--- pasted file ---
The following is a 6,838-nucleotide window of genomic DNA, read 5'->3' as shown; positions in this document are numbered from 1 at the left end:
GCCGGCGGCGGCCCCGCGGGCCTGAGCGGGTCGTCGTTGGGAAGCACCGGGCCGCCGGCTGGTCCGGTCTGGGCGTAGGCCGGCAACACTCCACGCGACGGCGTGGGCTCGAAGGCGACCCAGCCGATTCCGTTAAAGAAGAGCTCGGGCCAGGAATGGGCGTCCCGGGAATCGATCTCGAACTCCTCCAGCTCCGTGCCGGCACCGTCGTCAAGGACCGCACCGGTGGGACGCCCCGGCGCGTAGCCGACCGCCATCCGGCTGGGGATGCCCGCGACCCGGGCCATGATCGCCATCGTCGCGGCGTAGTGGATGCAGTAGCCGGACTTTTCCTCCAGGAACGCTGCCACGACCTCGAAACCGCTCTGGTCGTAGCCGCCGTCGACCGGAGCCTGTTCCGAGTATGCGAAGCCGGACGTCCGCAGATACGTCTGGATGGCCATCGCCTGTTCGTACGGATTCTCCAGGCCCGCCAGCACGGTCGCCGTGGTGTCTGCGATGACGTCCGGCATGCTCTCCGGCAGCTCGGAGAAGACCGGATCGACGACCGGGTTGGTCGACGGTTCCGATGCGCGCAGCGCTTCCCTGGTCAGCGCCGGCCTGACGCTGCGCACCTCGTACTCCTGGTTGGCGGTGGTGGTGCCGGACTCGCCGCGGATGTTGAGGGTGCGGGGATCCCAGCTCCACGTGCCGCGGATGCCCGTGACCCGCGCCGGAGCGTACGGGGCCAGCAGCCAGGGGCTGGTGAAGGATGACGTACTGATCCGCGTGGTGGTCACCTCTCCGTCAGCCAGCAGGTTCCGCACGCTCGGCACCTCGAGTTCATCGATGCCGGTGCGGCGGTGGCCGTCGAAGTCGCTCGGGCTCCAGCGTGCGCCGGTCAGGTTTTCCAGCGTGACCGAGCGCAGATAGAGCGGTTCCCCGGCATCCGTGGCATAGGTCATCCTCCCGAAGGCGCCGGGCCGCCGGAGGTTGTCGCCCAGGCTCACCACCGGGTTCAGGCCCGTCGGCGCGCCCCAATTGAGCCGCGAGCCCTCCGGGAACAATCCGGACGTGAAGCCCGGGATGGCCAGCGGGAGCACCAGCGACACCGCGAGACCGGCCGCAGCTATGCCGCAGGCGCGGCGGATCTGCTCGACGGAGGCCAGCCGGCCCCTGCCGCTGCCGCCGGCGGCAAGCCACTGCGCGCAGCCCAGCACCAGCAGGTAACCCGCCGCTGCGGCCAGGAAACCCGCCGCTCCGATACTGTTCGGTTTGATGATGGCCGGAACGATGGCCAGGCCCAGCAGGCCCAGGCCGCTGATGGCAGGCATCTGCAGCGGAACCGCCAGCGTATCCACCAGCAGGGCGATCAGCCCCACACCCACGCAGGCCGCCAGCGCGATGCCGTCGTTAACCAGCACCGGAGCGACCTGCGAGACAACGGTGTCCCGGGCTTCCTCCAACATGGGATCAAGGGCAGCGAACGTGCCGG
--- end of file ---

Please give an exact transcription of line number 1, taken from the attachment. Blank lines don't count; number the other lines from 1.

The following is a 6,838-nucleotide window of genomic DNA, read 5'->3' as shown; positions in this document are numbered from 1 at the left end: